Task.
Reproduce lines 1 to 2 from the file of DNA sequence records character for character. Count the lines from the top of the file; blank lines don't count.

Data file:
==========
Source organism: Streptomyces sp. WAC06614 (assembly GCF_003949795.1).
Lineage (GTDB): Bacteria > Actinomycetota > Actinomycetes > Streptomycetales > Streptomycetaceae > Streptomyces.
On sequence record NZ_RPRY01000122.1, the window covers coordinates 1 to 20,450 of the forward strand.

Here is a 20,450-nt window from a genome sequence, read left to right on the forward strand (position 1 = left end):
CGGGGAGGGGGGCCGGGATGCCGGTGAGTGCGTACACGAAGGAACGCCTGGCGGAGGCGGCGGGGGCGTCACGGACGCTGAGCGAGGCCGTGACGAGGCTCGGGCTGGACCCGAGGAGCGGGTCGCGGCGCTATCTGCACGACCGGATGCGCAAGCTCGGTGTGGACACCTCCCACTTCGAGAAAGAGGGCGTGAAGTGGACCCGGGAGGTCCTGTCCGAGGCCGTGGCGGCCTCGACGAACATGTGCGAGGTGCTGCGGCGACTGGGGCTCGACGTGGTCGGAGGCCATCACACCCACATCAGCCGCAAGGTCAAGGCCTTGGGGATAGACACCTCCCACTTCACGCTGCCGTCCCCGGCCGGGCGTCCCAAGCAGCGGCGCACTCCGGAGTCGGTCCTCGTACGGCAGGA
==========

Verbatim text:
Source organism: Streptomyces sp. WAC06614 (assembly GCF_003949795.1).
Lineage (GTDB): Bacteria > Actinomycetota > Actinomycetes > Streptomycetales > Streptomycetaceae > Streptomyces.